Brace For The Italian Soap Opera
By Stefan Koopman, senior macro strategist at Rabobank
Italian Soap Opera
The market continues to trade omicron with a glass half full view, judging it hastens the virus’ transition from pandemic to endemic, albeit with record-setting numbers of illnesses, rising hospitalizations and deaths along the way. The acquired “wall of immunity” could then help protect against Covid’s next variant of concern, which will only be a matter of time as long as the virus rips through the global population.
This improvement in risk appetite, combined with higher inflation expectations due to seemingly unending supply-side constraints, weighs on global bond markets. The bear steepening of the UST curve causes the yen in particular to suffer. USD/JPY trades at 116; its lowest since January 2017. Rising yields also exert pressure on growth stocks. Finally, Brent oil trades at 80 dollar, holding onto its recent gains as OPEC+ approved the 400kb/d increase scheduled for February.
Italy will issue a new 30-year bond via syndication today, just three weeks before the soap opera of Italian politics really starts to absorb the attention of investors (to be fair: the 10yr BTP-Bund spread has already widened to 130 bps; the most in over a year). The Chamber of Deputies has set January 24 as the start date of the election to replace President Mattarella. A total of 1,009 electors, both lawmakers and regional representatives, will then cast secret ballots in a series of voting rounds until one candidate wins the required majority (i.e. a two-thirds majority in the first three rounds, an absolute majority in every consecutive round). This ‘papal-style’ process could easily span several days and has in the past led to big surprises, in particular when none of the frontrunners was able to command a majority among the electors (e.g. the 1992 election of Oscar Luigi Scalfaro was particularly notorious).
The president is elected for a seven-year term. The role is largely ceremonial, but it has been demonstrated time and again that he (or she?) has extensive powers when a new government needs to be formed. Recall, for instance, that Mattarella opposed the appointment of the Eurosceptic university professor Paolo Savona as Italy’s Finance Minister in 2018. Prime Minister Mario Draghi has already indicated to have an eye on the job and commands the support of the centre-left. The centre-right has rallied behind comeback ‘kid’ Silvio Berlusconi. The Five Star Movement, still the biggest in parliament, wants Mattarella to stay on even as they pressed for impeachment when he blocked the appointment of Savona. It will probably take a while before the governing coalition can agree on a cross-party presidential candidate.
While a Draghi presidency would undoubtedly be regarded as a positive for markets, as a ‘beacon of stability’ in the next seven years, his high international standing and strong personality may not work for ambitious political leaders of other parties, such as the Brothers’ Giorgia Meloni. A safe pair of hands for prime minister is difficult to find too. His appointment could therefore also risk an early general election, just as the total number of MPs and senators will be cut from 945 to 600. This makes it impossible to predict the presidential election with any degree of confidence; don’t be surprised if this soap opera delivers some incredible intrigues, before the electors ultimately end up with a low-profile, centrist candidate as a compromise. Rimanete sintonizzati!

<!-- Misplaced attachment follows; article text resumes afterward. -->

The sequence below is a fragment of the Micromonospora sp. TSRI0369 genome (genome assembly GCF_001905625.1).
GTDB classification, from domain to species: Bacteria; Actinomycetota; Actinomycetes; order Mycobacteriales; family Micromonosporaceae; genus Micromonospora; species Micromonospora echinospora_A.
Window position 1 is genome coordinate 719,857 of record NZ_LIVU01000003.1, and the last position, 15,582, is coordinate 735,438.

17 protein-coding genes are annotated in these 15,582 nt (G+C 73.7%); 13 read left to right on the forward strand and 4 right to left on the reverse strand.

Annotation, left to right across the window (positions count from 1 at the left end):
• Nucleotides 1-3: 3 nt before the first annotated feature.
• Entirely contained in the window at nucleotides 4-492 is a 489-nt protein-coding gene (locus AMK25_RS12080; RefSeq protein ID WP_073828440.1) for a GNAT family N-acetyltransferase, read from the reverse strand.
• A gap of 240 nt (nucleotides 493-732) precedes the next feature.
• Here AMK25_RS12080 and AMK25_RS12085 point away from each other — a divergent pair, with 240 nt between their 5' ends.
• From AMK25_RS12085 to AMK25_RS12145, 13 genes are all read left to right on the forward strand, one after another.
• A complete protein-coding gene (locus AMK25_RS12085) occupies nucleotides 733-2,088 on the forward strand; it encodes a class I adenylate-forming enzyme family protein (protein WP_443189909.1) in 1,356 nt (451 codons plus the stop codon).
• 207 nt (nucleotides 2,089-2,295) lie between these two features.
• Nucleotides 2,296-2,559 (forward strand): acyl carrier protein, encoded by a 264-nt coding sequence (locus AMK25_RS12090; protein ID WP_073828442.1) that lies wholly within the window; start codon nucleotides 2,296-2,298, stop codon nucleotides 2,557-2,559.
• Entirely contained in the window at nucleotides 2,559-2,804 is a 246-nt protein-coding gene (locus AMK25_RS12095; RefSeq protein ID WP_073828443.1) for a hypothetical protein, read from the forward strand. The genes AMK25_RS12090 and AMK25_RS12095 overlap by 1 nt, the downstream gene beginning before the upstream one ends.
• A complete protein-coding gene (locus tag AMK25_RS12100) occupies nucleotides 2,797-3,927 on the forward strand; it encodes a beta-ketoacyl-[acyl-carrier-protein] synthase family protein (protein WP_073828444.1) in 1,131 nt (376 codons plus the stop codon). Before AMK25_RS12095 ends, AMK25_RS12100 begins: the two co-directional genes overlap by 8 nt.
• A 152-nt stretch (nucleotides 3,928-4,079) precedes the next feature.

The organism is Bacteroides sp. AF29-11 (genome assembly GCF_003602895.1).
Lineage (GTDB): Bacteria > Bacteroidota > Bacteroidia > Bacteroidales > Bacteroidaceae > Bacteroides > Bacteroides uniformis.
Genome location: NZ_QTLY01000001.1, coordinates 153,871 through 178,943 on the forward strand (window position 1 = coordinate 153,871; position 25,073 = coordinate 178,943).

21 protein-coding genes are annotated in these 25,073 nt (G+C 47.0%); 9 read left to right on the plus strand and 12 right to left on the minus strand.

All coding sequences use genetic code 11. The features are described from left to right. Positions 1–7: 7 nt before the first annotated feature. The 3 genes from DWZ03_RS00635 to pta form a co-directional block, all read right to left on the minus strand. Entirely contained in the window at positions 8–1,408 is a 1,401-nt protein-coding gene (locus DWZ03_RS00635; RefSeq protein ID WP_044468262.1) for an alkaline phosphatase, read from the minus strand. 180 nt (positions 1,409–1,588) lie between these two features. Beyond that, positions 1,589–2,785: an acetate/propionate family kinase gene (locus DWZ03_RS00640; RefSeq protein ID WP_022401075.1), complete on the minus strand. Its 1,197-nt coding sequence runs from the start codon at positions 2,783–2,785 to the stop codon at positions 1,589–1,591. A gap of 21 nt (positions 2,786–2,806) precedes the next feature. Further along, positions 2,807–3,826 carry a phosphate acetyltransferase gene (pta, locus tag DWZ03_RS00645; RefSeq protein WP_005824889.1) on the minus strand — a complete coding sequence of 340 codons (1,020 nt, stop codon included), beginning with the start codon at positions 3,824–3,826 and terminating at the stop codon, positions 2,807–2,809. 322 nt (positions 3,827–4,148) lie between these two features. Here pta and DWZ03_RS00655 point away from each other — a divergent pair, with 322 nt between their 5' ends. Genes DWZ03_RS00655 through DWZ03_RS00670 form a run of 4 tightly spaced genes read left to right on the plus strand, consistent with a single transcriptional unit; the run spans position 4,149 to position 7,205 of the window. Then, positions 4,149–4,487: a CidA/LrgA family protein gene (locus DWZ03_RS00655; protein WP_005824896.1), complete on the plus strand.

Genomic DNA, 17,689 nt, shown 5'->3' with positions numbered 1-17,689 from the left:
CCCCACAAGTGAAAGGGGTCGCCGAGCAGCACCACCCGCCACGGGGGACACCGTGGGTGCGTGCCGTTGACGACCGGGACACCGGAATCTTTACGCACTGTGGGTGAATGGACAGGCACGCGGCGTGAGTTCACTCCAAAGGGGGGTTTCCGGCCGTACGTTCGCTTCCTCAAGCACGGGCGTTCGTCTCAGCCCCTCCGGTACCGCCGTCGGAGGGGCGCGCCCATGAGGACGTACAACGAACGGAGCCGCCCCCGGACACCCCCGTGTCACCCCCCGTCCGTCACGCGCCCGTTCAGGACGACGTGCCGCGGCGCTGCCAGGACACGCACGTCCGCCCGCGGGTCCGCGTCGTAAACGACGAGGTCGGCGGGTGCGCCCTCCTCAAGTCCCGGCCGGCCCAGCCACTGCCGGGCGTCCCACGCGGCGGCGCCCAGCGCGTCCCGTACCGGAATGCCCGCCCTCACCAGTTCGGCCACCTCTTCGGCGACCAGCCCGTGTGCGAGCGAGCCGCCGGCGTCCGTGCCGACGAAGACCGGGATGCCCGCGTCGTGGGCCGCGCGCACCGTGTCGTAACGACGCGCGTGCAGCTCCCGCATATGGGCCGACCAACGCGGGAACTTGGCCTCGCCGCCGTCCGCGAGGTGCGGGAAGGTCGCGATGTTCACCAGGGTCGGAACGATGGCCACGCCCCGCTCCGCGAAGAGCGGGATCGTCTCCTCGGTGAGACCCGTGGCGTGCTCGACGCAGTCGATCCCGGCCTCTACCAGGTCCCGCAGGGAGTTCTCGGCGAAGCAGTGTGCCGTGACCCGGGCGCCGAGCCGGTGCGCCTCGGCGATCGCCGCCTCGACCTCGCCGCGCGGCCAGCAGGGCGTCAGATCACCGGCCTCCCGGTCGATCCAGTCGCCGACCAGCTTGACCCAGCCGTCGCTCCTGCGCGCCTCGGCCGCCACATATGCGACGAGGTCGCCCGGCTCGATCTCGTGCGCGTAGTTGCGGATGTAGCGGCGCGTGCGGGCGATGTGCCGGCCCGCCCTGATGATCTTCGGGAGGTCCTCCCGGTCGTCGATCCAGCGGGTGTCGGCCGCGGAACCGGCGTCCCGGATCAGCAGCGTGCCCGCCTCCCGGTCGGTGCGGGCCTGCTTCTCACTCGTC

Turning back to the US, the JOLTS report showed quits reaching a new all-time high in November. A little more than 4.5 million employees voluntarily decided to leave their jobs, as the number of openings (10.6mn) continued to exceed the number of unemployed jobseekers (6.9mn). The quits rate reached new record highs in four sectors (accommodation and food, healthcare and social assistances, professional and business services, and state and local government) and across establishment sizes. The private quits rate even rose to 3.4%, another record high as well, suggesting that an increase in the y/y rate of the Employment Cost Index for 21Q4 is on the cards. This data point will be published on January 28. Recall that Powell said at the December press conference that a strong reading for Q3 ECI –which measures gross labor income and isn’t impacted by employment shifts across industries and occupations– nudged him to pivot on inflation.
That said, on the ‘cost side’ of inflation, the Manufacturing ISM provided some better news. Even though the headline number fell a bit short of expectations with a figure of 58.7, this 2.4 point drop wasn’t bad news at all. The prices index was down 14.2 points to 68.2; the supplier deliveries index down 7.3 points to 64.9. These are still elevated levels that point at constrained production –and shortages caused by the surging omicron variant may throw another spanner in the works– but the survey does indicate there are clear signs of improved delivery performance. This suggests the pressure on core PCE inflation may start to abate.
The minutes from the December FOMC meeting may shed some light on the potential pace of rate hikes, as the decision to double the pace of tapering opened up the possibility of an earlier lift-off. Even Minneapolis Fed President Kashkari decided to bring forward two rate increases into 2022. While he believes that the demand shock will soon subside, he has less confidence in how quickly supply will return to normal. His essay is worth a read. It underlines that policy makers in developed economies grapple with opposed concerns of slowing demand and supply-side price pressures. Do they sit on their hands and run the risk of second round effects giving rise to self-sustained inflation, or raise rates and potentially weigh on the recovery by using a demand-management tool to address a supply-side issue? If even Kashkari gets nervous…
Wed, 01/05/2022 – 09:28